In 1995, he issued HIStory: Past, Present and Future - Book I, a double album that paired 15 new songs with a greatest-hits disc. Its first single, “Scream,” was a duet with sister Janet Jackson set to a high-tech groove. He scored his thirteenth #1 hit in 1995 with “You Are Not Alone,” written and produced by urban R&B star R. Kelly. The album debuted at #1 and sold 7 million copies (15 million worldwide), maintaining the multi-platinum standard set by Bad (8 million U.S., 25 million worldwide) and Dangerous (7 million U.S., 27 million worldwide) - awesome numbers all, paling only next to Thriller’s historic and unbeatable figures.

In recent years, he has toured abroad and attended to his charitable foundation, Heal the World. His first album of the new millennium, Invincible, will be released in September 2001.


August 29, 1958: Michael Jackson is born in Gary, Indiana.

November 6, 1971: Michael Jackson’s first solo single, “Got to Be There” (#4 pop, #4 R&B), is released. Already he’s had eight Top Forty hits with the , including four consecutive chart-toppers.

October 14, 1972: “Ben,” the title song from a film about a beloved rat, becomes 14-year-old Michael Jackson’s first #1 single.

August 5, 1979: ‘Off the Wall,’ the first album by the “adult” Michael Jackson (who turned 21 this very month), is released. It produces four hit singles and spends eight months in the Top Ten.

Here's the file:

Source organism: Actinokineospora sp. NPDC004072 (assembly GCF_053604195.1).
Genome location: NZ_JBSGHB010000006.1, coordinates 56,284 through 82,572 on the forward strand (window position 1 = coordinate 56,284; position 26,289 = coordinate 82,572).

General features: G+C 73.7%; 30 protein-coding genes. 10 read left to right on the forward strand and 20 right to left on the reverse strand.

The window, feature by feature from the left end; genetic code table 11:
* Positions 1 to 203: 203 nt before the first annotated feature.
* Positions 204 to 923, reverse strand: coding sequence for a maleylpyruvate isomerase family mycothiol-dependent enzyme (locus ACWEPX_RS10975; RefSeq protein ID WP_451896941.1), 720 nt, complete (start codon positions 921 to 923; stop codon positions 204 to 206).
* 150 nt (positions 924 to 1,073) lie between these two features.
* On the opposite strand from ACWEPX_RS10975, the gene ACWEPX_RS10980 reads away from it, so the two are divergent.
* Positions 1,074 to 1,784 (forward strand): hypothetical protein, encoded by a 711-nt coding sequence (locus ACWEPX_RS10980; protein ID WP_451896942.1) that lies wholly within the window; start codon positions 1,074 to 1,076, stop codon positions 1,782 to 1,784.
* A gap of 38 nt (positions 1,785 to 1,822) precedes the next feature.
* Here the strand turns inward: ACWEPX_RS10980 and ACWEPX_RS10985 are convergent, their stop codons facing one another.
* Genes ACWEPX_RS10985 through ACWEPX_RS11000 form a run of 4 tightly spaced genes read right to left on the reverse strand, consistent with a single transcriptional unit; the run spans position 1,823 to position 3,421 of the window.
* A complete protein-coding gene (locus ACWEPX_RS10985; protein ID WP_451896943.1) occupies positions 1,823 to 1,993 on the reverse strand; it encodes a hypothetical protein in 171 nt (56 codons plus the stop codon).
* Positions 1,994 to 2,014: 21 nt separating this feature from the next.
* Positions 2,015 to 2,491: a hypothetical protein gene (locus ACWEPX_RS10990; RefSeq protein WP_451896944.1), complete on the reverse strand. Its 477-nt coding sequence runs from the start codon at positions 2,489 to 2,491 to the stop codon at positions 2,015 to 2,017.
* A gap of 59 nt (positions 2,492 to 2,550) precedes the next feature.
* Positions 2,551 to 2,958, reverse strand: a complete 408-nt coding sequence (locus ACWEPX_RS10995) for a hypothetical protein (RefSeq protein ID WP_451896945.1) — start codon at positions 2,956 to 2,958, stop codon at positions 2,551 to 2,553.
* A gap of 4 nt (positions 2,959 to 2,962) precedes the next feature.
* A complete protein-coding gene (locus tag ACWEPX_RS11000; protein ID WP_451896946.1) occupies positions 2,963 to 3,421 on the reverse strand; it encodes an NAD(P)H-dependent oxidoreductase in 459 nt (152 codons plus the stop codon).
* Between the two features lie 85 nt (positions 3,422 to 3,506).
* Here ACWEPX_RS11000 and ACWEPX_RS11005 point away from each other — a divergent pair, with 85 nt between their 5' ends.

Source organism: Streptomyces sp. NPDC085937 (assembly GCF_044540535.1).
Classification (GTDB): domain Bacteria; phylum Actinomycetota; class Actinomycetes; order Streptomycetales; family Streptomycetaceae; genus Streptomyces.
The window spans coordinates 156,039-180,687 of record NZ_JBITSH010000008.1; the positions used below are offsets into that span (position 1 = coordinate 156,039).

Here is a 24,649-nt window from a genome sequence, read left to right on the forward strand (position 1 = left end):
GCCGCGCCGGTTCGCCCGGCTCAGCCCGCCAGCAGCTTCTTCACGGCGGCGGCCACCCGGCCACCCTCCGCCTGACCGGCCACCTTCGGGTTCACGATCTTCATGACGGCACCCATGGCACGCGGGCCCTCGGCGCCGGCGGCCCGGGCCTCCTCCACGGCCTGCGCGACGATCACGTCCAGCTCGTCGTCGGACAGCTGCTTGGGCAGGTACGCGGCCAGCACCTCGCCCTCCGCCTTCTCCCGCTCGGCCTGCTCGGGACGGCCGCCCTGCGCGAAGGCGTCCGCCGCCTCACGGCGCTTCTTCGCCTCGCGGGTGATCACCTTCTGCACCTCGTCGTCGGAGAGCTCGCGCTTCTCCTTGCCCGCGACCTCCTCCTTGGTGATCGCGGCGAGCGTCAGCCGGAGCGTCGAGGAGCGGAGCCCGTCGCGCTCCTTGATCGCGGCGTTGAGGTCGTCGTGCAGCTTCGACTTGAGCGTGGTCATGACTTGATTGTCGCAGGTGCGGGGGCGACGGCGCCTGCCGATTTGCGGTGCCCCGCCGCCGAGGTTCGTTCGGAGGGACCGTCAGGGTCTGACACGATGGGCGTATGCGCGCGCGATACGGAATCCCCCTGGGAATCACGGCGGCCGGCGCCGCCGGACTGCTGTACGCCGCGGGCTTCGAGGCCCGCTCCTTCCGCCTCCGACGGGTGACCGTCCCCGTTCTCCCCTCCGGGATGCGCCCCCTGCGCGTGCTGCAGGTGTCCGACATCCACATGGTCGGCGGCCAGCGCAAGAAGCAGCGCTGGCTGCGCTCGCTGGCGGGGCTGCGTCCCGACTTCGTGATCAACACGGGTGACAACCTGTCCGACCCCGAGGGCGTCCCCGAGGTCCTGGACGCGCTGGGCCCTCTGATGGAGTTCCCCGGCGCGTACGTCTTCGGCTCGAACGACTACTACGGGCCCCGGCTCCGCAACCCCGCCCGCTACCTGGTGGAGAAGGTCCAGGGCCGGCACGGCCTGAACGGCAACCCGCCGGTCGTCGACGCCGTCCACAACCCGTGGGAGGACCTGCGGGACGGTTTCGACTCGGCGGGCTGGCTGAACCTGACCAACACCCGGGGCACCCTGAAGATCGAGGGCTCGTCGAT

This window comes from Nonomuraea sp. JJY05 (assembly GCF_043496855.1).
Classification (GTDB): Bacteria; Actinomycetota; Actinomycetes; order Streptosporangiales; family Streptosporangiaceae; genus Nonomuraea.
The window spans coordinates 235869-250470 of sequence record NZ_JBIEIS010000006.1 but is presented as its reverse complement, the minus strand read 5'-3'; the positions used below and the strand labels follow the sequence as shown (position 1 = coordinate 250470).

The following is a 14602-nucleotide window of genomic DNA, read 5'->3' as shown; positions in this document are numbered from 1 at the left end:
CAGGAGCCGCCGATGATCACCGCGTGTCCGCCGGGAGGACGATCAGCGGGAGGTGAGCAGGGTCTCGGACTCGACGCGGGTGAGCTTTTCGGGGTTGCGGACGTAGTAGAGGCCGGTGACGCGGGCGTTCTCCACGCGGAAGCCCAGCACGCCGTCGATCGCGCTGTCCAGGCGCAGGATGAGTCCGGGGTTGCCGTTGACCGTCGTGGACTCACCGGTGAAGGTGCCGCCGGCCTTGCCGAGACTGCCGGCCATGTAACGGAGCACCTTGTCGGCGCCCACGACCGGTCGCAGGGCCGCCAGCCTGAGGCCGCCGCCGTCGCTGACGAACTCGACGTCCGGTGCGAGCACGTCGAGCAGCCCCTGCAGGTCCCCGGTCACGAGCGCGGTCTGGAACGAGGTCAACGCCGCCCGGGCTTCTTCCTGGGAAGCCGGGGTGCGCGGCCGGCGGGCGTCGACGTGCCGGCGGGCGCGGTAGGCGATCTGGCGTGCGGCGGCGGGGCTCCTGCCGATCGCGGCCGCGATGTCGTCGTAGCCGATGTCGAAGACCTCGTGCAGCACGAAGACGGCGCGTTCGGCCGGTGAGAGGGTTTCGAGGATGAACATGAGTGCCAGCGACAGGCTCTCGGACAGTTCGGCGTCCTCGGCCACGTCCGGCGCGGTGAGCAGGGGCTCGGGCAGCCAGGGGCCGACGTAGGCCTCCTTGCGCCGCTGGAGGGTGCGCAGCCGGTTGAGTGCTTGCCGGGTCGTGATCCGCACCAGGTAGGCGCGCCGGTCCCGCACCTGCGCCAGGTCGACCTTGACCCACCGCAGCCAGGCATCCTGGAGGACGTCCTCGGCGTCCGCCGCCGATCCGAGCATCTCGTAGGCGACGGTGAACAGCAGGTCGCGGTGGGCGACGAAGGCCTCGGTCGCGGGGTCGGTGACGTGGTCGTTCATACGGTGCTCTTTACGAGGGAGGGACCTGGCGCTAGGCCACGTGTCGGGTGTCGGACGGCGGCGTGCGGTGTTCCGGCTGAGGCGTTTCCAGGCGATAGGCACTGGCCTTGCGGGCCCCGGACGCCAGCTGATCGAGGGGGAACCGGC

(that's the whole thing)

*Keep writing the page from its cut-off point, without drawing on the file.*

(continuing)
October 16, 1982: Diana Ross’ single “Muscles,” written and produced by Michael Jackson, enters the Top Forty. Inspired by Jackson’s snake of the same name, the song peaks at #10.

November 9, 1982: A storybook album for ‘E.T.: The Extraterrestrial,’ is released. Featuring narration by and a new song from Michael Jackson, it earns him a Grammy for Best Children’s Recording.

December 1, 1982: Michael Jackson’s ‘Thriller’ is released.

February 21, 1983: ‘Thriller’ tops the album charts for the first of 37 weeks.

March 5, 1983: “Billie Jean,” the second single from Michael Jackson’s ‘Thriller,’ tops the singles charts for the first of seven weeks.

March 25, 1983: The TV special ‘Motown 25: Yesterday, Today and Forever’ is taped. The perform a medley of their hits, then Michael sings “Billie Jean” (from ‘Thriller’) by himself, premiering his “moonwalk” dance move. The show airs on May 16, and Jackson’s’ segment is a highlight.